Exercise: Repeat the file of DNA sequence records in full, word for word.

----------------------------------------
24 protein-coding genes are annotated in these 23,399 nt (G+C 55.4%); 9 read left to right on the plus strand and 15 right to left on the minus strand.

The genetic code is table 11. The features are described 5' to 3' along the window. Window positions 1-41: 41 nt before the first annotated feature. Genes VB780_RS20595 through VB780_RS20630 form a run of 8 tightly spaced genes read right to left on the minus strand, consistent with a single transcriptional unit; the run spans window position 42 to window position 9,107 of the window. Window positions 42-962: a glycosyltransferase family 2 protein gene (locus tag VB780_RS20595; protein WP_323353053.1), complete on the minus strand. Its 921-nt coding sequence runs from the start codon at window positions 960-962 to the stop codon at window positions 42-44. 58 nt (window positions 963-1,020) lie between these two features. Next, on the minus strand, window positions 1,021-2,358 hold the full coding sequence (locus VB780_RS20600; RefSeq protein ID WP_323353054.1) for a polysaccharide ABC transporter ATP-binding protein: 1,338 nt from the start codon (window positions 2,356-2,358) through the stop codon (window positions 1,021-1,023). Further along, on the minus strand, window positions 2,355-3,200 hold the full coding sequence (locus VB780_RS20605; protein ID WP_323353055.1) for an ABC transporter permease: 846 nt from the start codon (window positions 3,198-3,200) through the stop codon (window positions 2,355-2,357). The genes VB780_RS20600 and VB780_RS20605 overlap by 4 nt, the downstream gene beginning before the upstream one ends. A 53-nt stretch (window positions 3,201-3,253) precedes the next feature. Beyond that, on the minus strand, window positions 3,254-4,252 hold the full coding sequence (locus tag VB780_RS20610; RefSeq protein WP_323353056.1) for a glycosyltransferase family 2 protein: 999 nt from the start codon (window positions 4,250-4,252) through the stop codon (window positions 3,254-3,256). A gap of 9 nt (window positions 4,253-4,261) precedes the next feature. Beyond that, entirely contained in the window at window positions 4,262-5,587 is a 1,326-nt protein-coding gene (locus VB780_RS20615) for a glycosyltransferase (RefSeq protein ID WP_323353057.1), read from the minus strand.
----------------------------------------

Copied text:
24 protein-coding genes are annotated in these 23,399 nt (G+C 55.4%); 9 read left to right on the plus strand and 15 right to left on the minus strand.

The genetic code is table 11. The features are described 5' to 3' along the window. Window positions 1-41: 41 nt before the first annotated feature. Genes VB780_RS20595 through VB780_RS20630 form a run of 8 tightly spaced genes read right to left on the minus strand, consistent with a single transcriptional unit; the run spans window position 42 to window position 9,107 of the window. Window positions 42-962: a glycosyltransferase family 2 protein gene (locus tag VB780_RS20595; protein WP_323353053.1), complete on the minus strand. Its 921-nt coding sequence runs from the start codon at window positions 960-962 to the stop codon at window positions 42-44. 58 nt (window positions 963-1,020) lie between these two features. Next, on the minus strand, window positions 1,021-2,358 hold the full coding sequence (locus VB780_RS20600; RefSeq protein ID WP_323353054.1) for a polysaccharide ABC transporter ATP-binding protein: 1,338 nt from the start codon (window positions 2,356-2,358) through the stop codon (window positions 1,021-1,023). Further along, on the minus strand, window positions 2,355-3,200 hold the full coding sequence (locus VB780_RS20605; protein ID WP_323353055.1) for an ABC transporter permease: 846 nt from the start codon (window positions 3,198-3,200) through the stop codon (window positions 2,355-2,357). The genes VB780_RS20600 and VB780_RS20605 overlap by 4 nt, the downstream gene beginning before the upstream one ends. A 53-nt stretch (window positions 3,201-3,253) precedes the next feature. Beyond that, on the minus strand, window positions 3,254-4,252 hold the full coding sequence (locus tag VB780_RS20610; RefSeq protein WP_323353056.1) for a glycosyltransferase family 2 protein: 999 nt from the start codon (window positions 4,250-4,252) through the stop codon (window positions 3,254-3,256). A gap of 9 nt (window positions 4,253-4,261) precedes the next feature. Beyond that, entirely contained in the window at window positions 4,262-5,587 is a 1,326-nt protein-coding gene (locus VB780_RS20615) for a glycosyltransferase (RefSeq protein ID WP_323353057.1), read from the minus strand.